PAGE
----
Clallam County Fire District No. 3 commissioners have voted to do away with filing residential burn permits. (Matthew Nash/Olympic Peninsula News Group)

Clallam County Fire District No. 3 commissioners have voted to do away with filing residential burn permits. (Matthew Nash/Olympic Peninsula News Group)

Fire District No. 3 stops residential burn permit requirement

By Matthew Nash

Olympic Peninsula News Group

SEQUIM — Local residents served by Clallam County Fire District No. 3 no longer need a free residential burn permit.

Fire district staff said more than 5,000 households hold residential permits dating back to the early 2000s, with permit holders required to email in, call in or drop off renewals annually.

The district’s board of commissioners unanimously voted last month to stop issuing the permits largely due to the amount of staff time it takes to issue them.

Assistant Chief Dan Orr said they found most illegal fires they responded to were cases where the residents didn’t have a permit and that permits were viewed more as an opportunity to educate the public on Olympic Region Clean Air Agency regulations.

He said first districts were given two options based on the Washington State Clean Air Act starting in the early 1990s to either offer a burn permit program or restrict residential fires to two weekends a year.

Fire District Nos. 2 and 3 were the only two still issuing residential burn permits in Clallam County, Orr said.

The Olympic Region Clean Air Agency, which governs outdoor burning, authorizes residential burning without a permit so long as districts follow their rules, which are the same as Fire District No. 3’s guidelines.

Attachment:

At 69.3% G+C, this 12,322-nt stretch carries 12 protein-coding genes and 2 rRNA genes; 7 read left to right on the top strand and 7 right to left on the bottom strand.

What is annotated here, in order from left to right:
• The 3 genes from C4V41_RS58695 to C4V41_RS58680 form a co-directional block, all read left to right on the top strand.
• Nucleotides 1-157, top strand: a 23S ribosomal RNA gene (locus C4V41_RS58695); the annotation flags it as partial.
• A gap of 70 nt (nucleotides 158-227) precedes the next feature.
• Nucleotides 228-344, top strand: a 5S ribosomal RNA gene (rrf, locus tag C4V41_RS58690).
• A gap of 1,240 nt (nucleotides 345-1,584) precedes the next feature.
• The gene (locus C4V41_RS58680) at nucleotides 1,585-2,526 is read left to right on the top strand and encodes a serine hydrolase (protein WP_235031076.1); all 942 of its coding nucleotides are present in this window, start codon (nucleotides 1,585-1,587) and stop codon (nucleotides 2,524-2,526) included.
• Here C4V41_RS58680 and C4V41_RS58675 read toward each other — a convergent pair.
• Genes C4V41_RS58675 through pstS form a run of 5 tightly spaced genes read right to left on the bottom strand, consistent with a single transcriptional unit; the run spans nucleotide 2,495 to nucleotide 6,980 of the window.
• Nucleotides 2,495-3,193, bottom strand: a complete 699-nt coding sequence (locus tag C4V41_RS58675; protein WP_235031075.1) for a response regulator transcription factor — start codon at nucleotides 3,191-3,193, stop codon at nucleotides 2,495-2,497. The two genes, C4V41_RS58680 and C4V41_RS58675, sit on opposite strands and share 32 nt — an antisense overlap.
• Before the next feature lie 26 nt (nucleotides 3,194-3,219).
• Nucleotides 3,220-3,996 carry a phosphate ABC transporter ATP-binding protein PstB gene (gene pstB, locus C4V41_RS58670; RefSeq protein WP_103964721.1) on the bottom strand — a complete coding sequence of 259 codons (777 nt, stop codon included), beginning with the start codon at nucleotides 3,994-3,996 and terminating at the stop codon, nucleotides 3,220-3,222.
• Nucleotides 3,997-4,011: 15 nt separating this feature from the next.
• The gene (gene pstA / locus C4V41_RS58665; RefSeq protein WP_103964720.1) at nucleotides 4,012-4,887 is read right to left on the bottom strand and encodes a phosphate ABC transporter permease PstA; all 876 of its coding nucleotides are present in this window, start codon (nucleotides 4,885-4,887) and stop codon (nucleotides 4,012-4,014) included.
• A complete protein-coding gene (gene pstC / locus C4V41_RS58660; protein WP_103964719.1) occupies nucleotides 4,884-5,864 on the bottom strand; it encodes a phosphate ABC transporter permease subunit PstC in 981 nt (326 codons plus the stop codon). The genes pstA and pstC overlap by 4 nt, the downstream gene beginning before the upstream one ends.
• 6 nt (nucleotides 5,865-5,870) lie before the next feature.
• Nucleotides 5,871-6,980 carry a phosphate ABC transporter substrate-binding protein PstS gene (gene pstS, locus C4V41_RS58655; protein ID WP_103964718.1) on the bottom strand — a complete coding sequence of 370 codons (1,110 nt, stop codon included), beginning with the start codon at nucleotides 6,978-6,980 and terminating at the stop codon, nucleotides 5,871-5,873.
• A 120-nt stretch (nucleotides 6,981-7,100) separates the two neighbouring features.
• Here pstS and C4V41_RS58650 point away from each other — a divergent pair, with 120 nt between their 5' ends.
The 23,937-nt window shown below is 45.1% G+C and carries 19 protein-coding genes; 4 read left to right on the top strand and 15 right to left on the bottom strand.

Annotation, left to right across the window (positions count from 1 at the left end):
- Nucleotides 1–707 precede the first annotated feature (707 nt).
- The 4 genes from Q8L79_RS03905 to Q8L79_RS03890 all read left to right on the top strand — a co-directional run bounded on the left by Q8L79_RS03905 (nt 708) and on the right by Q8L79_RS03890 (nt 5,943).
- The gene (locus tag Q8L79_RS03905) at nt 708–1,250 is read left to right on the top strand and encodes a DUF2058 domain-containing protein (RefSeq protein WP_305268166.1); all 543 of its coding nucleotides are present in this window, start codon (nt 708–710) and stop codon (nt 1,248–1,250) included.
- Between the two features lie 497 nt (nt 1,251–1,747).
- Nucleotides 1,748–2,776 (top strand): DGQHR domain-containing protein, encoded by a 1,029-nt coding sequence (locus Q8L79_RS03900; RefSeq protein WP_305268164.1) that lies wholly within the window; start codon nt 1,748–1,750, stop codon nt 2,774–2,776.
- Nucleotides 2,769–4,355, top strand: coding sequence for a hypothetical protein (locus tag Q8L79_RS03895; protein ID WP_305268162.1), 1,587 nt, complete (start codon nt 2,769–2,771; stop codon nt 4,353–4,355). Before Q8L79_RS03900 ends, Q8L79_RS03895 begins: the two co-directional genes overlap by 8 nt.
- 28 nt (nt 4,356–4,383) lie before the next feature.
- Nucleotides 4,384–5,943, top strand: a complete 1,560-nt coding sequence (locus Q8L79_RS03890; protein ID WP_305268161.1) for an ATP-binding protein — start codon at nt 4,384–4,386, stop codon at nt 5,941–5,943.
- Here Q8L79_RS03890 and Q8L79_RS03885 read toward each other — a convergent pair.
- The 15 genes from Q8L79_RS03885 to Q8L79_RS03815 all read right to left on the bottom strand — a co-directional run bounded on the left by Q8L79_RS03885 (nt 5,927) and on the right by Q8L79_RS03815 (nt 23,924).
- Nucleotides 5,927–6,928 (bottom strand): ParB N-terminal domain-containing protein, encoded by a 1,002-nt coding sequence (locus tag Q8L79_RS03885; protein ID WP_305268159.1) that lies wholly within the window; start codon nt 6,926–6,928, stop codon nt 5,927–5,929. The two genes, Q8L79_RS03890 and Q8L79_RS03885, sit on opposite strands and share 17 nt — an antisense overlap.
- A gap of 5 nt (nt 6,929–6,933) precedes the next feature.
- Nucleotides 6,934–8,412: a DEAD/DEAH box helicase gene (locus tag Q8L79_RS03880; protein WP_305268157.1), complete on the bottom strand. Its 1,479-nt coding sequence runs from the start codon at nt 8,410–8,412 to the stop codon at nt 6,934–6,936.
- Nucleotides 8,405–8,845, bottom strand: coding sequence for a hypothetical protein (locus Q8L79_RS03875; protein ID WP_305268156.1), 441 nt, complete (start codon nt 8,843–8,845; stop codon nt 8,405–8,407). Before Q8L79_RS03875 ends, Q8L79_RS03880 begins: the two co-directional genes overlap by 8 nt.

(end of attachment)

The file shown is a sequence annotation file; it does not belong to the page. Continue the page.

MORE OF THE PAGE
Those rules include:

• Residential burning is permitted if the fire is less than 4 feet in diameter from May 1-June 30 and not larger than 10 feet in diameter from Oct. 1-April 30.

• No burning within the city of Sequim or urban growth areas of Sequim and Carlsborg.

• Burning is only allowed during daylight hours, but recreational fires are excluded from the restriction.

• Only natural vegetation can be burned.

• Burn barrels are not permitted.

• Burn bans override all of these restrictions.

Orr said fire crews will continue to respond to illegal burns, but ORCAA will be the enforcement agency.

Robert Moody, ORCAA compliance supervisor, said three areas in its district — Ocean Park Fire Protection District No. 1, Mason County and Thurston County — require residential burn permits and ORCAA issues those permits in Thurston County.

He said they worked with local fire districts to craft residential burn programs to mitigate smoke impacts and calls to 9-1-1.

“It gives us the ability so that we can call them,” Moody said. “If they have a permit and there are complaints, it helps us get a faster response if there’s a problem.”

Fire crews in the Sequim area will continue outreach about regulations, Orr said, and the district commissioners’ decision doesn’t affect how or when burning occurs.

Burning regulations can be found at www.orcaa.org and www.ccfd3.org.

For more information, call ORCAA at 800-422-5623 or Fire District No. 3 at 360-683-4242.

________

Matthew Nash is a reporter with the Olympic Peninsula News Group, which is composed of Sound Publishing newspapers Peninsula Daily News, Sequim Gazette and Forks Forum. Reach him at [email protected].

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